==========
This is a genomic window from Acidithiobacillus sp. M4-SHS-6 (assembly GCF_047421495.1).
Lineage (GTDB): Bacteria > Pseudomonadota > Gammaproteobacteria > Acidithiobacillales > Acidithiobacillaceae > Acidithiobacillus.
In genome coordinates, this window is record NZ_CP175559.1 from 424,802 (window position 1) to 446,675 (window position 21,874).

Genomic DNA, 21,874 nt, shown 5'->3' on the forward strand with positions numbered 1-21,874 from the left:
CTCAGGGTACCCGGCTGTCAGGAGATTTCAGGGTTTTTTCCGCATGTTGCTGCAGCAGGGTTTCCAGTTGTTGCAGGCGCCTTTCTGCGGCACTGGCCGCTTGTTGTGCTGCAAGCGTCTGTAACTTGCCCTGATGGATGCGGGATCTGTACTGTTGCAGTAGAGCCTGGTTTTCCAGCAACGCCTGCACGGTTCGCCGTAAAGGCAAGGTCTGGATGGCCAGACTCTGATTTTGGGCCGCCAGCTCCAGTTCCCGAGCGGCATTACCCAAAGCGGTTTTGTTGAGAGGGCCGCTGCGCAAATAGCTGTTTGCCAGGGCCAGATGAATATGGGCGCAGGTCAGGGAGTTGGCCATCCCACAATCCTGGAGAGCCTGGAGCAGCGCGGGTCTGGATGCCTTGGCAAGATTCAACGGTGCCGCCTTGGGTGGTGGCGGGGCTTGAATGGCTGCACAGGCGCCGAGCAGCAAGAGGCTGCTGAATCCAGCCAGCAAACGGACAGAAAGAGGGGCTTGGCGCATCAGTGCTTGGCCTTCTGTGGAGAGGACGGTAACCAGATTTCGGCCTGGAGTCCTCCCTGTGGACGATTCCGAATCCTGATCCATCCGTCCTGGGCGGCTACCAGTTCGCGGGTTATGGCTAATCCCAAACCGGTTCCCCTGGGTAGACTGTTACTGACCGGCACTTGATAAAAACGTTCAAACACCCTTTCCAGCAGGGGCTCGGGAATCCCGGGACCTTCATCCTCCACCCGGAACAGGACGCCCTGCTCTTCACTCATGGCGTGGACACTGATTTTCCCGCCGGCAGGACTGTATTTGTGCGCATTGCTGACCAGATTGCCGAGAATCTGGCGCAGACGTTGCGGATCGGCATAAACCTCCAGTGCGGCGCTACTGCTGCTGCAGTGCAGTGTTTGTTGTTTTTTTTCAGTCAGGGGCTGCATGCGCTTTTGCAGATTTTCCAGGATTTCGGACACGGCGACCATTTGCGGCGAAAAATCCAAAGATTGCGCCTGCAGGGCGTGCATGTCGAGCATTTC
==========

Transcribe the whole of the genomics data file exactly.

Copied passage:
This is a genomic window from Acidithiobacillus sp. M4-SHS-6 (assembly GCF_047421495.1).
Lineage (GTDB): Bacteria > Pseudomonadota > Gammaproteobacteria > Acidithiobacillales > Acidithiobacillaceae > Acidithiobacillus.
In genome coordinates, this window is record NZ_CP175559.1 from 424,802 (window position 1) to 446,675 (window position 21,874).

Genomic DNA, 21,874 nt, shown 5'->3' on the forward strand with positions numbered 1-21,874 from the left:
CTCAGGGTACCCGGCTGTCAGGAGATTTCAGGGTTTTTTCCGCATGTTGCTGCAGCAGGGTTTCCAGTTGTTGCAGGCGCCTTTCTGCGGCACTGGCCGCTTGTTGTGCTGCAAGCGTCTGTAACTTGCCCTGATGGATGCGGGATCTGTACTGTTGCAGTAGAGCCTGGTTTTCCAGCAACGCCTGCACGGTTCGCCGTAAAGGCAAGGTCTGGATGGCCAGACTCTGATTTTGGGCCGCCAGCTCCAGTTCCCGAGCGGCATTACCCAAAGCGGTTTTGTTGAGAGGGCCGCTGCGCAAATAGCTGTTTGCCAGGGCCAGATGAATATGGGCGCAGGTCAGGGAGTTGGCCATCCCACAATCCTGGAGAGCCTGGAGCAGCGCGGGTCTGGATGCCTTGGCAAGATTCAACGGTGCCGCCTTGGGTGGTGGCGGGGCTTGAATGGCTGCACAGGCGCCGAGCAGCAAGAGGCTGCTGAATCCAGCCAGCAAACGGACAGAAAGAGGGGCTTGGCGCATCAGTGCTTGGCCTTCTGTGGAGAGGACGGTAACCAGATTTCGGCCTGGAGTCCTCCCTGTGGACGATTCCGAATCCTGATCCATCCGTCCTGGGCGGCTACCAGTTCGCGGGTTATGGCTAATCCCAAACCGGTTCCCCTGGGTAGACTGTTACTGACCGGCACTTGATAAAAACGTTCAAACACCCTTTCCAGCAGGGGCTCGGGAATCCCGGGACCTTCATCCTCCACCCGGAACAGGACGCCCTGCTCTTCACTCATGGCGTGGACACTGATTTTCCCGCCGGCAGGACTGTATTTGTGCGCATTGCTGACCAGATTGCCGAGAATCTGGCGCAGACGTTGCGGATCGGCATAAACCTCCAGTGCGGCGCTACTGCTGCTGCAGTGCAGTGTTTGTTGTTTTTTTTCAGTCAGGGGCTGCATGCGCTTTTGCAGATTTTCCAGGATTTCGGACACGGCGACCATTTGCGGCGAAAAATCCAAAGATTGCGCCTGCAGGGCGTGCATGTCGAGCATTTC